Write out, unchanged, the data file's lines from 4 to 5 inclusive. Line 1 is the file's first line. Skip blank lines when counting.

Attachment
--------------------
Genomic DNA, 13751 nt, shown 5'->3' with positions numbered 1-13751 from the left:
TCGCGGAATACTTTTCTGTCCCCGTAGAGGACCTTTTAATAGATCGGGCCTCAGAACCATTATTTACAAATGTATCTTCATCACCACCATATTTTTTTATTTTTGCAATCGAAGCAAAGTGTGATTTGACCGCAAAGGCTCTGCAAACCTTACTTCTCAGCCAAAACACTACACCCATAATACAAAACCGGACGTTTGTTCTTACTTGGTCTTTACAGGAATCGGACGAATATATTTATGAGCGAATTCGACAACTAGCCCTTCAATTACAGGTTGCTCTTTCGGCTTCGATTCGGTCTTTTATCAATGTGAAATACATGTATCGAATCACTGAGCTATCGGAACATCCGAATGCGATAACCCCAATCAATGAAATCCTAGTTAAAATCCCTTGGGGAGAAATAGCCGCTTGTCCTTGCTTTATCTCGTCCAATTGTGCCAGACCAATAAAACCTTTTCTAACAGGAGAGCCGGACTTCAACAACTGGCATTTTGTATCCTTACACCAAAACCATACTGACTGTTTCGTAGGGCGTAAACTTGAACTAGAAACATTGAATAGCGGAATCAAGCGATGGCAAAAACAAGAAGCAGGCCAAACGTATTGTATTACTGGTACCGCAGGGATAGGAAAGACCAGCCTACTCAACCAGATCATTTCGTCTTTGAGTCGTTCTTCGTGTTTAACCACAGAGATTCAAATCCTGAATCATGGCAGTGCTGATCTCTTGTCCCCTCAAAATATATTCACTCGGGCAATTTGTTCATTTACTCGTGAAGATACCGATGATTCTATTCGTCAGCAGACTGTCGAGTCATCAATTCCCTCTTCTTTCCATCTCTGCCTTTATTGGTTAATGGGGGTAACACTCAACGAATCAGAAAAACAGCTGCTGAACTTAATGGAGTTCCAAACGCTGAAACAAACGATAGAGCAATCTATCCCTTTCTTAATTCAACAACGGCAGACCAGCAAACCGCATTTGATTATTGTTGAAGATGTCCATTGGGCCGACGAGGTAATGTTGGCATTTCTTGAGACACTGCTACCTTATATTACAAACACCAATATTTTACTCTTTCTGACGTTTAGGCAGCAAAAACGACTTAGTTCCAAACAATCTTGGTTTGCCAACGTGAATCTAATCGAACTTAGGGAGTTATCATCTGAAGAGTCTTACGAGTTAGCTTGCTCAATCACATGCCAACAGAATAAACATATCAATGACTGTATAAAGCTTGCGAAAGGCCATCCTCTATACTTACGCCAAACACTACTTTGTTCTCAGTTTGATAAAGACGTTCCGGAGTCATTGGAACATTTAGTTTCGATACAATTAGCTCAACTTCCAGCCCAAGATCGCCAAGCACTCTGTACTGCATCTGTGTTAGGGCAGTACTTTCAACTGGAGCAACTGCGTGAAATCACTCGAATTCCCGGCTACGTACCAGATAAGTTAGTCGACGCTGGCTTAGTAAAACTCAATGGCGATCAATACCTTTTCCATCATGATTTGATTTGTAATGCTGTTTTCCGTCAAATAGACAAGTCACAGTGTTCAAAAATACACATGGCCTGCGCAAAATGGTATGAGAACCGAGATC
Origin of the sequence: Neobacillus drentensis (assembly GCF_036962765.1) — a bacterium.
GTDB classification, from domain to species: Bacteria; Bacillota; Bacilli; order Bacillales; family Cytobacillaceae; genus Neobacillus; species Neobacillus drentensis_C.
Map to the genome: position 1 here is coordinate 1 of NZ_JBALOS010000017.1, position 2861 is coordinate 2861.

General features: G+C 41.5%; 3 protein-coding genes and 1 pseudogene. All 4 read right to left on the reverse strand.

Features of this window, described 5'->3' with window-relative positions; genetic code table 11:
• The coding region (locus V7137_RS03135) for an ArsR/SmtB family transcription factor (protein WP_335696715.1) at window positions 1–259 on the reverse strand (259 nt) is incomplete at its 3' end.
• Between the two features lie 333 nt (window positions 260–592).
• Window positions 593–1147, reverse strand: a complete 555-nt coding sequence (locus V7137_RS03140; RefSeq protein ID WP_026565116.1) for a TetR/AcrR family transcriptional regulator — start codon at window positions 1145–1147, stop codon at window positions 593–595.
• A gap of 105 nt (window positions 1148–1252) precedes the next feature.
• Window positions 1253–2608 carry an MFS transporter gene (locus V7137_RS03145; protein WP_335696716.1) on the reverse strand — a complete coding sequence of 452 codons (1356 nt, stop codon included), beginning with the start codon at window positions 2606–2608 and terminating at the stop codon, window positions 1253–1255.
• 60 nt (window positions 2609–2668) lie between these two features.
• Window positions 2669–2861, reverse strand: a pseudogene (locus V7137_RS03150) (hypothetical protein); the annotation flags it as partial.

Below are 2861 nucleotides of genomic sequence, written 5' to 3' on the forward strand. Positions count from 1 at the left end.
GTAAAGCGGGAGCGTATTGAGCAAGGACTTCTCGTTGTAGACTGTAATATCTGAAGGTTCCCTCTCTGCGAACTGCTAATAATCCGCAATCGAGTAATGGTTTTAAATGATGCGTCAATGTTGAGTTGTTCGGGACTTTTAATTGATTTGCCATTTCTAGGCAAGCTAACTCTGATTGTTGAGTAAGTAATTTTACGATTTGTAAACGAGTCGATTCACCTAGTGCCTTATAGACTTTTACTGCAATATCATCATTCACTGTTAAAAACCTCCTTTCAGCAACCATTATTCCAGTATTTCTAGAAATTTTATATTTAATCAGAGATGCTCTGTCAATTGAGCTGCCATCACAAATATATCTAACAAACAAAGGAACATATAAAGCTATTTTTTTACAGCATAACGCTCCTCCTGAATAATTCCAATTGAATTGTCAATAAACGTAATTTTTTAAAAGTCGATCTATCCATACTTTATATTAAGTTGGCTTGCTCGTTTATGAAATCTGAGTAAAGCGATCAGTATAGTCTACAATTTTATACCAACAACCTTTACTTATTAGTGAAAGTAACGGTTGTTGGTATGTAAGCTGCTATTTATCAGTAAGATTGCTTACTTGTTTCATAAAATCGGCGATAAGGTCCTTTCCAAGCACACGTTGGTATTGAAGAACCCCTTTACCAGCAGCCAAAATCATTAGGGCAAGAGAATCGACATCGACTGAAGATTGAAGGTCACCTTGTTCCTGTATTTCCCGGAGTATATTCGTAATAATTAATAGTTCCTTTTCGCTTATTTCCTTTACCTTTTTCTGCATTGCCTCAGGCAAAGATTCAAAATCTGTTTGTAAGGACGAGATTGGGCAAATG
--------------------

GTDB classification, from domain to species: Bacteria; Bacillota; Bacilli; order Bacillales; family Cytobacillaceae; genus Neobacillus; species Neobacillus drentensis_C.
Map to the genome: position 1 here is coordinate 1 of NZ_JBALOS010000017.1, position 2861 is coordinate 2861.